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Arthritis Foundation Exercise and Aquatic Programs

Arthritis Foundation Exercise and Aquatic Programs. Arthritis…. The term arthritis literally means “inflammation of a joint” but is used to refer to over 100 rheumatic diseases that are characterized by problems in and around joints. Demographics… .

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Arthritis Foundation Exercise and Aquatic Programs

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  1. Arthritis Foundation Exercise and Aquatic Programs

  2. Arthritis… • The term arthritis literally means “inflammation of a joint” but is used to refer to over 100 rheumatic diseases that are characterized by problems in and around joints.

  3. Demographics… • In 2005- 66 million (nearly 1 in 3 adults) in America have doctor-diagnosed arthritis or chronic joint symptoms. • Overall, women are affected more often than men. • Arthritis is the most prevalent chronic health problem • The leading cause of disability among Americans over the age of 15. • Arthritis is second only to heart disease as a cause of work disability. • Half of American’s with arthritis don’t think that anything can be done to help them.

  4. Target Audience • There are over 100 different kinds of arthritis. • Symptoms and severity may vary greatly. • Periods of lessening and worsening symptoms. • Some class members may use a wheelchair, others may prefer to sit for exercise, others may be able to stand up and do floor exercises. • People in class will change and improve.

  5. History of the Arthritis Foundation Programs • Developed 1986 • Community-based, non-clinical program, designed to promote social and mental well-being • Does NOT replace prescribed regimen of therapeutic exercise • Revised 1987, 1993, 1999 • Name change in 2005 with additional exercise routines.

  6. Goals of the Program (general) • To provide participant with an enjoyable, safe exercise program. • To improve self-image and self-esteem through increased physical well-being. • To encourage positive social interaction among participants. • To decrease stress, depression and isolation. • To maintain or improve certain physical parameters. • To improve performance of daily activities. • To increase participant’s awareness of arthritis exercise principles, joint protection principles, and relaxation techniques and provide participants with methods for incorporating these self-care skills into the home environment.

  7. Increased Frequency of exercise Increased frequency of relaxation Decreased pain Increased self-efficacy Outcomes from the Arthritis Foundation Programs

  8. Three Types of Exercise • Range of Motion- To help maintain normal joint movement, relieve stiffness and improve flexibility. • Strengthening- To maintain or increase strength. • Endurance- To help strengthen the heart, and improve overall stamina and fitness.

  9. Specific Physical Goals... • To relieve stiffness, pain, fatigue • To restore or maintain joint ROM • To increase flexibility of the structures surrounding the joint • To increase or maintain muscle strength • To improve posture • To improve balance and coordination • To increase endurance

  10. Program Components • ROM exercises • Strengthening • Endurance • Weight-bearing • Balance and Coordination • Posture and Body Mechanics • Body Awareness • Breathing exercises • Relaxation • Health Education • Practical tips • Movement Activities • Promote Self-Care & Self-Esteem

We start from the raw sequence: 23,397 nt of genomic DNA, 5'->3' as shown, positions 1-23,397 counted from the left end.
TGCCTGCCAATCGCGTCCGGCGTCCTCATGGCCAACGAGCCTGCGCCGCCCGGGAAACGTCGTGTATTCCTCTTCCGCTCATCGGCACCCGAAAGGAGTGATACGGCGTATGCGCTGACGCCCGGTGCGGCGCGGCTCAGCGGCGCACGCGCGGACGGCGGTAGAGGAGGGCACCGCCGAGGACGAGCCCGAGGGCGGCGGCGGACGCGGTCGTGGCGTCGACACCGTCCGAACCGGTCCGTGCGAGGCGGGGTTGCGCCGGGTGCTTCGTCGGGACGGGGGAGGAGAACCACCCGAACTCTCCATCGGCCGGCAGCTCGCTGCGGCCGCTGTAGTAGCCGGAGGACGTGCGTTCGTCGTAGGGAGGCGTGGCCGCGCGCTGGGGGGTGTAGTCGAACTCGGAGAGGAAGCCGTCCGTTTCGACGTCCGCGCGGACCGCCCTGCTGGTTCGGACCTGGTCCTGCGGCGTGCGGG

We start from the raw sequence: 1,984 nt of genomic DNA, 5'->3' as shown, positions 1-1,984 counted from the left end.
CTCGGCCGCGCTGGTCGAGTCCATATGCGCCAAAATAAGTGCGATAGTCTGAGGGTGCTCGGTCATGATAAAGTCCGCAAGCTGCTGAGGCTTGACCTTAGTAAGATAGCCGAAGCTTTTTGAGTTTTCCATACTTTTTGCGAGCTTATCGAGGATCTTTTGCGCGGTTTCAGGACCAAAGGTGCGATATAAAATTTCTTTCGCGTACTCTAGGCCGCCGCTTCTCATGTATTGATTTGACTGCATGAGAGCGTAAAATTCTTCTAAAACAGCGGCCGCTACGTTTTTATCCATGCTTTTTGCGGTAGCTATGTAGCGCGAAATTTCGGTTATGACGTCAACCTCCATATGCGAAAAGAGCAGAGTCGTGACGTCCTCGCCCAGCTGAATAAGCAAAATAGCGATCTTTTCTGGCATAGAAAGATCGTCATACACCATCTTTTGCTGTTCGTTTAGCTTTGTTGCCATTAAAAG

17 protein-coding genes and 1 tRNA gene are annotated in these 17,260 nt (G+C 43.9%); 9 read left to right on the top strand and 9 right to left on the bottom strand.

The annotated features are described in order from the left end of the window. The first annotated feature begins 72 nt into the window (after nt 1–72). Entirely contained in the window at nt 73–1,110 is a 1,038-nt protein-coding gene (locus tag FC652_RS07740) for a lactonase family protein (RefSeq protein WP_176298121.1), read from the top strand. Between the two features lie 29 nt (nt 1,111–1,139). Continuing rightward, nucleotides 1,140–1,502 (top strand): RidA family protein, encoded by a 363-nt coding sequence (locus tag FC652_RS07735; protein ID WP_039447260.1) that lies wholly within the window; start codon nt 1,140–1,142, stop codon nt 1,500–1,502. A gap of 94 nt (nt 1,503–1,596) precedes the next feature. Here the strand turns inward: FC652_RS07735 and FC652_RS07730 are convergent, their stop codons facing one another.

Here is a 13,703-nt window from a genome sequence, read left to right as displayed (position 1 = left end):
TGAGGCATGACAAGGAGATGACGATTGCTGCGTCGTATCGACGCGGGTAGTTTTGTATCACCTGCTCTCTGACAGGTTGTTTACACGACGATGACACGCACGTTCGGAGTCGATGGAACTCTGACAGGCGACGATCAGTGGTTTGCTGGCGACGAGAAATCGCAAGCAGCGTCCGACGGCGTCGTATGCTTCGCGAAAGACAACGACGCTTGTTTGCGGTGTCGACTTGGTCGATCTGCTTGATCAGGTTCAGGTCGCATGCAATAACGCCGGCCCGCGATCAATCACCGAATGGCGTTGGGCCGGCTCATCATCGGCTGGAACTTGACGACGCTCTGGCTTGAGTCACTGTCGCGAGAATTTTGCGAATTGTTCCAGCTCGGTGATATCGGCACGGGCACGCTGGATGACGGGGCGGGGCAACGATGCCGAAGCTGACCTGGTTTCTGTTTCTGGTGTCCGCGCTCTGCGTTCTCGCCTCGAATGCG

11. Let’s M-O- V-E

  12. You Can!Steps to Healthier Aging

  13. You Can! Steps to Healthier Aging In the past, exercise generally has been considered inappropriate for frail or very aged older individuals. The past decade has seen an accumulation of data that dispels the myths of futility and now provides reassurance of the safety of exercise. Position Stand: Exercise & Physical Activity for Older Adults, 1998 American Academy of Sports Medicine

  14. Modifiable Risk Factors for Oregon Older Adults, 2001

  15. You Can! Steps to Healthier Aging • Designed for congregate meal sites & senior centers • 20-30 minute lesson plans for 12 weeks • Tips & Tasks sheets to take home • National network & sharing

  16. You Can! Steps to Healthier Aging Requirements • Program facilitator or leader • Additional volunteers • Small budget for step counters, demonstration foods, duplication • Identified places for older adults to walk

  17. You Can! Steps to Healthier Aging Additional Factors for Success • Reminder system • Set of group goals • Calendar with class schedule & special events • Link with Farmers Market • Use students • Share individual successes • Avoid mid-day heat

  18. You Can! Steps to Healthier Aging Evidence • Initial Pilot Study • 80% successfully wore step counters & kept regular logs • 10 Grant-Funded Sites: PA, CA, OK, MI, IL, FL, MA, WI, VA, WA • Varying income, ethnicity, live-alone, ages, urban/rural • Programs offered at senior centers, meal programs, recreation centers, community centers

  19. You Can! Steps to Healthier Aging Significant Outcomes •  daily intake of fruits, vegetables, calcium-rich & fiber-rich foods, fluids • stage of change for healthy eating & physical activity • Average 33% increase in number of daily steps •  pace, stairs climbed, blocks walked, days active •  time sitting down •  Timed Up and Go

  20. You Can! Steps to Healthier Aging Sign up as a partner to receive free program guide and materials at: www.aoa.gov/youcan

  21. You Can! Steps to Healthier Aging Jennifer Mead Health Promotion/Disease Prevention DHS – Seniors & People with Disabilities 971-673-1035 or 503-945-6412 jennifer.mead@state.or.us

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